A Musical Devotion On Praise


"What is Praise?"

Whether we should praise God or not has never really been highly debated amongst Christians. What has been debated over and over is how we should best praise God. Those on the hard right say that God only wants the “frozen chosen,” and that our praise should be invisible. We should keep it to ourselves in a manner that is stoic and self-controlled. On the hard right, there is the “charismatic chaos” which would say that our praise should be exuberant, uninhibited and should fall in line with the likes of that of King David as he became “undignified” before the presence of the Lord.

I think the real division comes in how we understand worship as opposed to praise. Generally, worship in the Bible is spoken of as an “unseen” matter of the heart. We prize what we worship in our souls, and it makes its way visibly out into our actions. Our praise is these actions. Where worship is an invisible act that takes place in the soul, our praise is a visible expression that can be seen.

Every reference to praise in Scripture, from lifting hands, to clapping, playing instruments, standing, kneeling, bowing, falling prostrate, singing, dancing, shouting, laughing, and joyful expressions, is always accompanied by a physical expression. Therefore, praise IS physical. 

Our inward worship of our Supreme God drives us toward visible acts of praise. These acts of praise are tangibly seen by all through our five senses: we serve in touch and act through our hands, we speak and sing with our mouth, we look at things with our eyes and visualize more in our imaginations, we taste and consume, and we choose what to hear and therefore follow.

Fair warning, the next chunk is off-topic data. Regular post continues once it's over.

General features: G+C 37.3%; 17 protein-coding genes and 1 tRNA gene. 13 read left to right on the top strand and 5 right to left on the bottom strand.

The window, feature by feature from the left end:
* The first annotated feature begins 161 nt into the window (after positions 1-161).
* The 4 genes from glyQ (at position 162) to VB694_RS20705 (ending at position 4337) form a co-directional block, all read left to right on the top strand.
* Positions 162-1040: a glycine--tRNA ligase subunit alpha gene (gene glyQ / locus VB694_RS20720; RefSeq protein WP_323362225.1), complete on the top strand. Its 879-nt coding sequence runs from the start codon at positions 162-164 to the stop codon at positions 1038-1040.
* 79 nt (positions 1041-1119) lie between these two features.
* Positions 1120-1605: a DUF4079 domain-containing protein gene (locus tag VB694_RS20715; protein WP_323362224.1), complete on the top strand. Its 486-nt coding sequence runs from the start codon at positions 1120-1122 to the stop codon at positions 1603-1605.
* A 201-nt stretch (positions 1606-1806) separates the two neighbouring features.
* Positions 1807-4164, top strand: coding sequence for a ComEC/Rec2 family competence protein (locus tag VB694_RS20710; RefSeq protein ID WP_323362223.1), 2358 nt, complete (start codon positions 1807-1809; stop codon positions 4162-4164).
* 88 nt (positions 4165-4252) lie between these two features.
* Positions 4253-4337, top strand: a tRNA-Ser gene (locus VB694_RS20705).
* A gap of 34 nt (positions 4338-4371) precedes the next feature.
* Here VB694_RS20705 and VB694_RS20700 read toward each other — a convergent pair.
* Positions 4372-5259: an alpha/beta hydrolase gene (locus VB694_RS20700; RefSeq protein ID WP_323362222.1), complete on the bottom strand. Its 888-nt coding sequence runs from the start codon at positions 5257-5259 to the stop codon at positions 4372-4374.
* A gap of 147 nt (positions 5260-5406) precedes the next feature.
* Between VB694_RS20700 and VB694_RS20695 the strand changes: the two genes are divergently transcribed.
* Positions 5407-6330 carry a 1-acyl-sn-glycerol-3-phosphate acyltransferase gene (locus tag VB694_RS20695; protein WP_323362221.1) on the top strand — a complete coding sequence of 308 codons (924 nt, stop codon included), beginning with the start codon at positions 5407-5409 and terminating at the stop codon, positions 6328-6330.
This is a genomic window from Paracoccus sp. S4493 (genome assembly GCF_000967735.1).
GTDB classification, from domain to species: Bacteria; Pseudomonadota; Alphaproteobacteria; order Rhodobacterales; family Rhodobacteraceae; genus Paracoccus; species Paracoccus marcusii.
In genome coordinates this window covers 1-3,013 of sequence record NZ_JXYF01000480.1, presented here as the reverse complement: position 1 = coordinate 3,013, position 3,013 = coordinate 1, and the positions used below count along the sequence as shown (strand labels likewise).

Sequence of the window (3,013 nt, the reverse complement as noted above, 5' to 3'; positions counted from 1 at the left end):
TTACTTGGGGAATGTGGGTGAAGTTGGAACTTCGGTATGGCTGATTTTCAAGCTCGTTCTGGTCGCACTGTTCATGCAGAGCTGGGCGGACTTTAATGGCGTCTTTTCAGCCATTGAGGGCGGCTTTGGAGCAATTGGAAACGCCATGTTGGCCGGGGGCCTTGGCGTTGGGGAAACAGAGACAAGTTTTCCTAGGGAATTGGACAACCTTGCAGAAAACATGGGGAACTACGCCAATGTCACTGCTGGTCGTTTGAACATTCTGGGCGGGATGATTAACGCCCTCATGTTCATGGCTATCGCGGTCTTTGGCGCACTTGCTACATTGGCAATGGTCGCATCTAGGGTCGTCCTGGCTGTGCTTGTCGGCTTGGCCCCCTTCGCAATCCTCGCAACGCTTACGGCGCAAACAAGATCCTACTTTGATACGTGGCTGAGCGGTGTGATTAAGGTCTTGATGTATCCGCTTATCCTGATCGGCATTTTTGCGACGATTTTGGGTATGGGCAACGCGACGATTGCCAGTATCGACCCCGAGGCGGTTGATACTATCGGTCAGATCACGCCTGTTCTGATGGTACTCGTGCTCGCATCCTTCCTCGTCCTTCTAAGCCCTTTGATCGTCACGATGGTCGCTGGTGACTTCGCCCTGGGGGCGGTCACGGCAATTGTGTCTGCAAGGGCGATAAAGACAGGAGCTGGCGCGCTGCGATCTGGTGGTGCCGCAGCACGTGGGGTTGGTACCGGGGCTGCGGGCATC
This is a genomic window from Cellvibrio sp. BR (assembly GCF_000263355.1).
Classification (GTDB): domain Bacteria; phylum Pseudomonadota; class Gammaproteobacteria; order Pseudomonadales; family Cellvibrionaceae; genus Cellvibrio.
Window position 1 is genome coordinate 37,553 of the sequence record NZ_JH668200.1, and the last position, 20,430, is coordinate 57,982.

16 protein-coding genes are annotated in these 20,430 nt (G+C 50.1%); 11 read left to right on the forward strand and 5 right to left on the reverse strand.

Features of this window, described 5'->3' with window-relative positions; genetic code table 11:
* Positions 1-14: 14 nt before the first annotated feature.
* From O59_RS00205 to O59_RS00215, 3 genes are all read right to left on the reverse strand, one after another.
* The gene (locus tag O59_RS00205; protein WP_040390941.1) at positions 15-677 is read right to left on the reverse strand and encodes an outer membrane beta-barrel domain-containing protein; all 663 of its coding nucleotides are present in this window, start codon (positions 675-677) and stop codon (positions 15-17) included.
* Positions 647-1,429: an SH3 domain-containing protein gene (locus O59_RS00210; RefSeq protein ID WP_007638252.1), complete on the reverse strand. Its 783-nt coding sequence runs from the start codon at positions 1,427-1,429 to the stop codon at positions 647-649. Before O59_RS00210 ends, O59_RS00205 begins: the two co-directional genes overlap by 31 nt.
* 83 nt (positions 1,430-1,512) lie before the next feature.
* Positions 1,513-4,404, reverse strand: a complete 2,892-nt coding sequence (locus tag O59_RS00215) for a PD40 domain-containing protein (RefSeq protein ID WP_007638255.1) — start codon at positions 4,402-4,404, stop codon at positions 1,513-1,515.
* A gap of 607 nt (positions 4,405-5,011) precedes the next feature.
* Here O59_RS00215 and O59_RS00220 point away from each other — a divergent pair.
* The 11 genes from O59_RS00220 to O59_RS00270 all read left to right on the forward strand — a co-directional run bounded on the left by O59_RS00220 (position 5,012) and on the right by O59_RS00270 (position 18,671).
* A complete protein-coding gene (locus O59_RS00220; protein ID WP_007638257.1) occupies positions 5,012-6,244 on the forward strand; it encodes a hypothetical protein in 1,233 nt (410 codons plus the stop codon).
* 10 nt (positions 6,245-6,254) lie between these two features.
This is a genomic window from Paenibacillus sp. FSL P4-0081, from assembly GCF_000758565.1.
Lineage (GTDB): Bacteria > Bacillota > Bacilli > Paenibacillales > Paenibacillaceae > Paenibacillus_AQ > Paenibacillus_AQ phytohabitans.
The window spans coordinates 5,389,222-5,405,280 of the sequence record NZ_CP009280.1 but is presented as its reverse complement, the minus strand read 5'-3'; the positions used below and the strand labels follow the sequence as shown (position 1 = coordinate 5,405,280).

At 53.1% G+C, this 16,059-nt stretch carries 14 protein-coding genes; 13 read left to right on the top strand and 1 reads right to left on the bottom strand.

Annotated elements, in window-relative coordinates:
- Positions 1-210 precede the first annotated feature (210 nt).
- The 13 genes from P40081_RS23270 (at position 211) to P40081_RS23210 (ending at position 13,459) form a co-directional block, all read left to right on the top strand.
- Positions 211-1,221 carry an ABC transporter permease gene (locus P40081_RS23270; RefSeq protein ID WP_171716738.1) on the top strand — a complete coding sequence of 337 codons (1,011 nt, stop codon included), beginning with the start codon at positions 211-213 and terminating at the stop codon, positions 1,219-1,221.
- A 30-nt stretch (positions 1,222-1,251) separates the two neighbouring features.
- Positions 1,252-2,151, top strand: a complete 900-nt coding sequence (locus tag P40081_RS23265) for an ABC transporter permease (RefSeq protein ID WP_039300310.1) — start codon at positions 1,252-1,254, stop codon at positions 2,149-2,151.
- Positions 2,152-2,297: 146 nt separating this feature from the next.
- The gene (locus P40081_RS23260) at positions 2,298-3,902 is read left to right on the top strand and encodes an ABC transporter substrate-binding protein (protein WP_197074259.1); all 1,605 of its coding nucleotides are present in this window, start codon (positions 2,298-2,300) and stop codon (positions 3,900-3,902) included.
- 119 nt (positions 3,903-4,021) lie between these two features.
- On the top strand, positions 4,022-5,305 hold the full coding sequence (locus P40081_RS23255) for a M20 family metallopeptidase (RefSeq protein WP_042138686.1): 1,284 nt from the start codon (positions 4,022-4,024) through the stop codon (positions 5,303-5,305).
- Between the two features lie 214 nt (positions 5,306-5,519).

Praise is physical. There is no way around it. Scripture portrays men and women of physical praise, not as immature, but rather as deeply mature and enriched. If we are on the hard right, and we devalue physical expression, we should ask ourselves to give Biblical answers for our reasoning. We should seek to challenge ourselves to step out in faith and express with our bodies’ our love for God. If we are on the hard left and we count physical displays of praise as important, we should make sure our expressions are for the edifying of the church and that they spring from a wholehearted worship of Jesus, and not simply from emotion.  

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